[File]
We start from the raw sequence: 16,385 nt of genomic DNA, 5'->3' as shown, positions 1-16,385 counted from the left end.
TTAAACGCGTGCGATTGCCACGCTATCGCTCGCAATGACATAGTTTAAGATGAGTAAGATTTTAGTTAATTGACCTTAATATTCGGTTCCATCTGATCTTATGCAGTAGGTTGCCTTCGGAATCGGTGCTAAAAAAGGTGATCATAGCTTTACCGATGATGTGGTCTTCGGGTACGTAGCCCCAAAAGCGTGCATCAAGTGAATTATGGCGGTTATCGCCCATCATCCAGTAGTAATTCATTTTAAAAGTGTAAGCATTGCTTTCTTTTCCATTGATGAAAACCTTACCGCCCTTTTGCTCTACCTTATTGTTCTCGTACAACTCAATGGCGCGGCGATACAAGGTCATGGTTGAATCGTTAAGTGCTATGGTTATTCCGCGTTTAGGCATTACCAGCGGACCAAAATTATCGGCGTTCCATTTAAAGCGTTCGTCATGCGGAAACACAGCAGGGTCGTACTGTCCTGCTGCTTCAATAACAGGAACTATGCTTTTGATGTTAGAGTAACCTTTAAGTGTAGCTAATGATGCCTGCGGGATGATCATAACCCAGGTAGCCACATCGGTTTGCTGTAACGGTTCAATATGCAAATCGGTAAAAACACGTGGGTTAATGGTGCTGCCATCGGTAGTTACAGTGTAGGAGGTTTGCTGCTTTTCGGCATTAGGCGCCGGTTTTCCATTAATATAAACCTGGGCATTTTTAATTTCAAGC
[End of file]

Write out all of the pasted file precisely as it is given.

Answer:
We start from the raw sequence: 16,385 nt of genomic DNA, 5'->3' as shown, positions 1-16,385 counted from the left end.
TTAAACGCGTGCGATTGCCACGCTATCGCTCGCAATGACATAGTTTAAGATGAGTAAGATTTTAGTTAATTGACCTTAATATTCGGTTCCATCTGATCTTATGCAGTAGGTTGCCTTCGGAATCGGTGCTAAAAAAGGTGATCATAGCTTTACCGATGATGTGGTCTTCGGGTACGTAGCCCCAAAAGCGTGCATCAAGTGAATTATGGCGGTTATCGCCCATCATCCAGTAGTAATTCATTTTAAAAGTGTAAGCATTGCTTTCTTTTCCATTGATGAAAACCTTACCGCCCTTTTGCTCTACCTTATTGTTCTCGTACAACTCAATGGCGCGGCGATACAAGGTCATGGTTGAATCGTTAAGTGCTATGGTTATTCCGCGTTTAGGCATTACCAGCGGACCAAAATTATCGGCGTTCCATTTAAAGCGTTCGTCATGCGGAAACACAGCAGGGTCGTACTGTCCTGCTGCTTCAATAACAGGAACTATGCTTTTGATGTTAGAGTAACCTTTAAGTGTAGCTAATGATGCCTGCGGGATGATCATAACCCAGGTAGCCACATCGGTTTGCTGTAACGGTTCAATATGCAAATCGGTAAAAACACGTGGGTTAATGGTGCTGCCATCGGTAGTTACAGTGTAGGAGGTTTGCTGCTTTTCGGCATTAGGCGCCGGTTTTCCATTAATATAAACCTGGGCATTTTTAATTTCAAGC